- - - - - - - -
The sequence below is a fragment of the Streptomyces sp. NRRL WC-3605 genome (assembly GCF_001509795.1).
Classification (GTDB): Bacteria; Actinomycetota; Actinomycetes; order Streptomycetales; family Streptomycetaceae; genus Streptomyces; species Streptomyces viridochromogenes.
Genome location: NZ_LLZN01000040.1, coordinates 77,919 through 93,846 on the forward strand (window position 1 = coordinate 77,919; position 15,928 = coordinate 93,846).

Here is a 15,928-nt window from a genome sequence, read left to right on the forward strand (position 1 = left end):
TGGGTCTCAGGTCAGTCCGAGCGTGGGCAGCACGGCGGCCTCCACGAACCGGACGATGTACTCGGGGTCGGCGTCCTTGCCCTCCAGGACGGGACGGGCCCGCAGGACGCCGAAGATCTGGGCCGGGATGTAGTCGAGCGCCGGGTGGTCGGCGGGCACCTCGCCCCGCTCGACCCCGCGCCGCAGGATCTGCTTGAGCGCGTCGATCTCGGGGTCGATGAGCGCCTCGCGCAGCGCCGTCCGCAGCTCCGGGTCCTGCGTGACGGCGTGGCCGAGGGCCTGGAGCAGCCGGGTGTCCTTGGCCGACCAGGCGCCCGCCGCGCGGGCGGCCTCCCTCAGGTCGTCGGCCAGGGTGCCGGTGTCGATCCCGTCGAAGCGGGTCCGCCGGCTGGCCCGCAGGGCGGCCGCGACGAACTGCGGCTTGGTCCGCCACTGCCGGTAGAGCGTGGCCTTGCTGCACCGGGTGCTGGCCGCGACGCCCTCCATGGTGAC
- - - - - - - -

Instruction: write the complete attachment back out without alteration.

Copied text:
The sequence below is a fragment of the Streptomyces sp. NRRL WC-3605 genome (assembly GCF_001509795.1).
Classification (GTDB): Bacteria; Actinomycetota; Actinomycetes; order Streptomycetales; family Streptomycetaceae; genus Streptomyces; species Streptomyces viridochromogenes.
Genome location: NZ_LLZN01000040.1, coordinates 77,919 through 93,846 on the forward strand (window position 1 = coordinate 77,919; position 15,928 = coordinate 93,846).

Here is a 15,928-nt window from a genome sequence, read left to right on the forward strand (position 1 = left end):
TGGGTCTCAGGTCAGTCCGAGCGTGGGCAGCACGGCGGCCTCCACGAACCGGACGATGTACTCGGGGTCGGCGTCCTTGCCCTCCAGGACGGGACGGGCCCGCAGGACGCCGAAGATCTGGGCCGGGATGTAGTCGAGCGCCGGGTGGTCGGCGGGCACCTCGCCCCGCTCGACCCCGCGCCGCAGGATCTGCTTGAGCGCGTCGATCTCGGGGTCGATGAGCGCCTCGCGCAGCGCCGTCCGCAGCTCCGGGTCCTGCGTGACGGCGTGGCCGAGGGCCTGGAGCAGCCGGGTGTCCTTGGCCGACCAGGCGCCCGCCGCGCGGGCGGCCTCCCTCAGGTCGTCGGCCAGGGTGCCGGTGTCGATCCCGTCGAAGCGGGTCCGCCGGCTGGCCCGCAGGGCGGCCGCGACGAACTGCGGCTTGGTCCGCCACTGCCGGTAGAGCGTGGCCTTGCTGCACCGGGTGCTGGCCGCGACGCCCTCCATGGTGAC